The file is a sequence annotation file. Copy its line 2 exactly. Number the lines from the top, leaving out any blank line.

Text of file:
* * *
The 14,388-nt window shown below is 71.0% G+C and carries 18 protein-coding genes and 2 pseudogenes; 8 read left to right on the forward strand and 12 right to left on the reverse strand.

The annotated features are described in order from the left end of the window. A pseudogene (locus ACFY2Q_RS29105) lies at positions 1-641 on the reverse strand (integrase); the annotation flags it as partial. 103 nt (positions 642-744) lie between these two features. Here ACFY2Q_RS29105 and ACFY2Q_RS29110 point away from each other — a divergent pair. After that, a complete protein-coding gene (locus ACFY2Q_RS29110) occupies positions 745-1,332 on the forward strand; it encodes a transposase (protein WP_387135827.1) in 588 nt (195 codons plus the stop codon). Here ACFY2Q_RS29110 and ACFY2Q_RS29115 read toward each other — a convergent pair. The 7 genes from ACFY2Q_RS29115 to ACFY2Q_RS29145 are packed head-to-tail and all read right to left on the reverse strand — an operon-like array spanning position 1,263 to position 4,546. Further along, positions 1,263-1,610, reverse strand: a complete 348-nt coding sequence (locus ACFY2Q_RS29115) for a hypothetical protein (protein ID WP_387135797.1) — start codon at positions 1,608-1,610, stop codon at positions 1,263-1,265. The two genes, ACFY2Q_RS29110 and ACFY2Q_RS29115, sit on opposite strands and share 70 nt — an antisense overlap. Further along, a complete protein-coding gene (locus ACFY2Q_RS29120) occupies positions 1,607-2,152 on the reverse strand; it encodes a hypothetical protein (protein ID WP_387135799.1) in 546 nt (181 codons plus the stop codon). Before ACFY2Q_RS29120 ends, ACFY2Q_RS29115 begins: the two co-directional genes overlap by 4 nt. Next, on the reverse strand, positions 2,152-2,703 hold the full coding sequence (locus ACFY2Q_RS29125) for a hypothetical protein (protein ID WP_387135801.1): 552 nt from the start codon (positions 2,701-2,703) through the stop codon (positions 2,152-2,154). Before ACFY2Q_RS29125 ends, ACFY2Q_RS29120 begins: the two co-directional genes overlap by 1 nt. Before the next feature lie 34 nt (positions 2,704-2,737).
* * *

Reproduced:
The annotated features are described in order from the left end of the window. A pseudogene (locus ACFY2Q_RS29105) lies at positions 1-641 on the reverse strand (integrase); the annotation flags it as partial. 103 nt (positions 642-744) lie between these two features. Here ACFY2Q_RS29105 and ACFY2Q_RS29110 point away from each other — a divergent pair. After that, a complete protein-coding gene (locus ACFY2Q_RS29110) occupies positions 745-1,332 on the forward strand; it encodes a transposase (protein WP_387135827.1) in 588 nt (195 codons plus the stop codon). Here ACFY2Q_RS29110 and ACFY2Q_RS29115 read toward each other — a convergent pair. The 7 genes from ACFY2Q_RS29115 to ACFY2Q_RS29145 are packed head-to-tail and all read right to left on the reverse strand — an operon-like array spanning position 1,263 to position 4,546. Further along, positions 1,263-1,610, reverse strand: a complete 348-nt coding sequence (locus ACFY2Q_RS29115) for a hypothetical protein (protein ID WP_387135797.1) — start codon at positions 1,608-1,610, stop codon at positions 1,263-1,265. The two genes, ACFY2Q_RS29110 and ACFY2Q_RS29115, sit on opposite strands and share 70 nt — an antisense overlap. Further along, a complete protein-coding gene (locus ACFY2Q_RS29120) occupies positions 1,607-2,152 on the reverse strand; it encodes a hypothetical protein (protein ID WP_387135799.1) in 546 nt (181 codons plus the stop codon). Before ACFY2Q_RS29120 ends, ACFY2Q_RS29115 begins: the two co-directional genes overlap by 4 nt. Next, on the reverse strand, positions 2,152-2,703 hold the full coding sequence (locus ACFY2Q_RS29125) for a hypothetical protein (protein ID WP_387135801.1): 552 nt from the start codon (positions 2,701-2,703) through the stop codon (positions 2,152-2,154). Before ACFY2Q_RS29125 ends, ACFY2Q_RS29120 begins: the two co-directional genes overlap by 1 nt. Before the next feature lie 34 nt (positions 2,704-2,737).